Do auto dealers charge a fee for etimating repairs?

gmc
sonoma

#1

My truck will not start and I have no idea why. My dealer says they charge for estimating repairs. Is this true and how much on average? Thanks, Joe


#2

Ask the dealer.


#3

It’s not really a charge for an estimate. Since a mechanic will need to spend time making a diagnosis you will get charged a fee for that diagnosis and then an additional charge if you want them to fix it.

If you already knew what the problem is, the dealership would give you an estimate for the work that you want them to do - therefore, there would be no charge for that estimate.


#4

Ask the shop. different shops, different rules .
But think a second, a mechanic’s time is not free. They show up to work every day, all day, and need a paycheck at the end of the day.
If all they’ve done all day is diagnose people’s vehicles, where does the money come from ?


#5

You need to call and ask.

At some shops, they charge a diagnostic fee. At others, they charge a diagnostic fee, but will waive it if you have the repair done there. Shops that offer a free diagnosis can’t usually be trusted since they have a conflict of interest. Finding nothing wrong, or finding something that is cheap to fix might mean they lose money, so they ALWAYS find something wrong; usually something expensive.

The more important question to ask is, “What happens if your repair doesn’t fix the problem?” It would really suck to be stuck with the diagnostic fee and a repair bill, but still have a car that won’t start. It would suck slightly less to have to pay for two repairs when you only needed one. The first repair costs your mechanic money, even if it doesn’t fix the problem, so be willing to meet him halfway if it doesn’t work out as planned the first time.

My mechanic is pretty reasonable. If the first repair doesn’t fix the problem, it might be a case where more than one thing was wrong to begin with. When my air conditioner stopped working, the tech said it was a leaky schrader valve. When replacing it didn’t fix the problem, and I needed a new compressor, I didn’t think I should have to pay for draining and refilling the system with freon more than once, so they knocked it off the bill for the compressor job.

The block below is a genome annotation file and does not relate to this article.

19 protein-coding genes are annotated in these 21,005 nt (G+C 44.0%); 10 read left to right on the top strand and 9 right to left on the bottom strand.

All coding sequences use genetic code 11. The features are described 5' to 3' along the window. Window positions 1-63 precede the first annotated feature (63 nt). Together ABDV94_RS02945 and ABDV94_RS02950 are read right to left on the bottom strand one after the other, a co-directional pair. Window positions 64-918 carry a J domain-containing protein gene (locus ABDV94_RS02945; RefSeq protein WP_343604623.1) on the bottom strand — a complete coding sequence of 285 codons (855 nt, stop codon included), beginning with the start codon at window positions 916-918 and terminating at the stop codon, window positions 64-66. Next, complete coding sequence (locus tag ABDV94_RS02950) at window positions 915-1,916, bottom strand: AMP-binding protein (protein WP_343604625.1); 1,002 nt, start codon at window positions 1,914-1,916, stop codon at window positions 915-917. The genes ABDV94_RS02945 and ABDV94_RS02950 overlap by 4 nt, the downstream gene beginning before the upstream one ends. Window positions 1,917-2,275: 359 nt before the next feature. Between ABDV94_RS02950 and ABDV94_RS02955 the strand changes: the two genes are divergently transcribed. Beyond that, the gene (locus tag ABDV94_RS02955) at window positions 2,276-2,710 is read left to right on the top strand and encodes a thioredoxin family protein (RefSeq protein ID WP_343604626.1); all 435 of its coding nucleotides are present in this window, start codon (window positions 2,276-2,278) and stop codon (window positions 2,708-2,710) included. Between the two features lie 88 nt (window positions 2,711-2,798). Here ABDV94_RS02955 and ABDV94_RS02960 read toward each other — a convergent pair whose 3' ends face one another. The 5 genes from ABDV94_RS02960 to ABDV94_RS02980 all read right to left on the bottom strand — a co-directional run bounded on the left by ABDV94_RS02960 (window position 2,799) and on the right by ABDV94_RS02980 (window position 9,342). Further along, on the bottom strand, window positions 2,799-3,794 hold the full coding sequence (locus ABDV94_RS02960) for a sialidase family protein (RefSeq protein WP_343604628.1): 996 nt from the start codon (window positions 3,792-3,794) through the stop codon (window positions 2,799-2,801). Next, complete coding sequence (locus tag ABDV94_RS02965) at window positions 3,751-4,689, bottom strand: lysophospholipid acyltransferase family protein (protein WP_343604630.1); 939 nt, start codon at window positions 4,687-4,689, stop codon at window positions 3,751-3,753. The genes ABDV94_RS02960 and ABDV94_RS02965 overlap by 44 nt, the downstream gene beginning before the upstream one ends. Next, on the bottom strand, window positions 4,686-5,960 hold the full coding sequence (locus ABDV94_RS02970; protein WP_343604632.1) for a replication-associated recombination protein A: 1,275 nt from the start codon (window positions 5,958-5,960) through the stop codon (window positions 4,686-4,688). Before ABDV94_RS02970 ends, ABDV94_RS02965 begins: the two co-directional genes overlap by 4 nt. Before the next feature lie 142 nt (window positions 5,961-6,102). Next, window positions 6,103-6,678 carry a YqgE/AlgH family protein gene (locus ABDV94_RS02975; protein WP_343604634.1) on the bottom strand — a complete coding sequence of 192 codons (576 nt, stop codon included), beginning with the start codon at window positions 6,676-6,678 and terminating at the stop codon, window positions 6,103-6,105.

#6

If you already knew what the problem is, the dealership would give you an estimate for the work that you want them to do - therefore, there would be no charge for that estimate.

…and the shop would be blameless if the repair doesn’t fix your problem.

If you go in and say, “My car is overheating. Replace the radiator.” replacing the radiator might not keep it from overheating again, especially if you really needed a new thermostat. In this example, you are better off just saying, “My car is overheating. Please figure out why it is overheating.” It might cost you a little more, but it can prevent a lot of headaches later.


#7

Yes. Any competent professional shop will charge for diagnosis and generating an estimate.

If you go to the dentist with a toothache, you pay for an exam and x-rays, then the dentist interprets the results and comes up with a repair plan.

Now if you already know, for example, that your truck needs a fuel pump, you could just ask the front desk for the price to replace a pump, and you’d get an estimate for what that would cost. However some shops won’t do work based on someone else’s diagnosis.

If your car were towed to a shop for a no start condition, I’d expect an initial diagnostic charge between $60 and $100, depending on location and prevailing rates. Now if it’s something simple, there might not be a diagnostic fee. We don’t open the hood, and say look, the upper radiator hose is blown. That’ll be $50.


#8

It vary’s. Many dealers will waive or essentially reduce the fee if you repair the vehicle after.

My Subaru dealer for example has a $40 flat rate which really is pretty good.


#9

It is not like buying carpet where a few measurments are taken and then you are given an estimate.


#10

…and the shop would be blameless if the repair doesn’t fix your problem

Whitey is correct,
although sometimes it’s a good thing. I took my vehicle to the shop and told them to install a multi-function switch which had gone bad. They told me they would charge for the part, labor and diag fee. I instructed them that they would not charge me a diag fee since no diag was needed but to install the switch. They told me they would not be liable if it were not the switch. I told them that makes perfect sense and I had no problem with that.

In your case you do need a diag to see what to repair, therefore, they need to and will charge you.